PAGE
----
In a case with national ramifications, the Department of Housing & Urban Development (HUD) has effectively given up on its efforts to impose high-density housing on low-density suburbs in the name of racial integration. HUD had ordered Westchester County, New York, to build low-income housing in response to claims that county zoning led to segregated housing.
This was widely seen as the model for HUD’s affirmatively furthering fair housing rule, which requires local governments that have received federal housing funds to review local housing patterns with the de facto assumption that, if the community is not perfectly integrated, whatever segregation exists must be due to local zoning rules making housing less affordable.
In response to HUD’s order, Westchester County had submitted an analysis finding that, while the county was not perfectly integrated, local zoning was not the cause. The Obama administration had rejected this analysis, but the current administration accepted a new analysis that “essentially the same” as the rejected one.
There are at least two problems with the assumptions behind the Westchester case and the Obama administration’s rule. First, with or without zoning, homeowners tend to sort themselves into neighborhoods by income. For example, high-income people are more likely to shop at Whole Foods while low-income people are more likely to shop at Walmart, so people locating in neighborhoods close to their preferred retailer will end up segregating themselves by income. You can find this sorting in unzoned Houston and its unzoned suburbs just as much as in zoned Dallas or anywhere else, showing that income segregation may have nothing to do with racial discrimination.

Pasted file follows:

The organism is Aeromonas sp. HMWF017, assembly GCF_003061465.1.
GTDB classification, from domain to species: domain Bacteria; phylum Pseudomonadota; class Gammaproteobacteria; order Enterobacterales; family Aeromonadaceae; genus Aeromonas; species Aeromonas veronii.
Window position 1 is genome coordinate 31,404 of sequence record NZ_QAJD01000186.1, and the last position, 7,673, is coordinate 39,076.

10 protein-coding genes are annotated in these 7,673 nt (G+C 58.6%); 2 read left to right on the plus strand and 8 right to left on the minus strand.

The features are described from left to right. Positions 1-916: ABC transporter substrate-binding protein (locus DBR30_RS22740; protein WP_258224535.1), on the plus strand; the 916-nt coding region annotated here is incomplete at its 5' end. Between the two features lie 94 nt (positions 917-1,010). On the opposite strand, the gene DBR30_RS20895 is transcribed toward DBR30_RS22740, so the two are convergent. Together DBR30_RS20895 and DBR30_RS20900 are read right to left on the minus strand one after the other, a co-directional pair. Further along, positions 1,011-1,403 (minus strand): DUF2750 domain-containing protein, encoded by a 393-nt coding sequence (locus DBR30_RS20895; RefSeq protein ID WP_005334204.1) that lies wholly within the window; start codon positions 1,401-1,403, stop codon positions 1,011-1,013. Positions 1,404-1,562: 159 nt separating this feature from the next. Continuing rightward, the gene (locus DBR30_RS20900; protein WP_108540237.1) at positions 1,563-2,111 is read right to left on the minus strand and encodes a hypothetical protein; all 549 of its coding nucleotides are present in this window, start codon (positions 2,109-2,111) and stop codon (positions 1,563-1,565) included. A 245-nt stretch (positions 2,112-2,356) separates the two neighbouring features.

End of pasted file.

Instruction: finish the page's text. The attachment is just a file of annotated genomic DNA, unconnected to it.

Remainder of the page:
Second, contrary to Obama administration claims, local zoning of developed areas doesn’t make housing less affordable; instead, unaffordability results from regional zoning, i.e., zoning that restricts the use of undeveloped land. Attempts to counter regional zoning with subsidized housing are doomed to fail because it would take massive amounts of housing subsidies to overcome land shortages.
A third problem is that a hidden agenda behind the Obama rule was to promote the New Urbanist goal (sometimes called smart growth) of turning suburbs into high-density, mixed-use Greenwich Villages, based on the Jane Jacobs’ view that Greenwich Village in New York City was the ideal urban design. But New Urban villages can often be more expensive, not less, than traditional low-density suburbs because both land and construction costs are higher in dense areas.
Under Secretary Carson, HUD appears to be turning away from the New Urbanist view. But more work must be done: the administration must repeal the affirmatively furthering fair housing rule and appoint people to top HUD positions who are more sympathetic to the rights of suburbanites to live in low-density neighborhoods.
Randal O’Toole is director of the Transportation Policy Center at the Independence Institute, a free market think tank in Denver. A version of this piece originally appeared in his blog, Theantiplanner.
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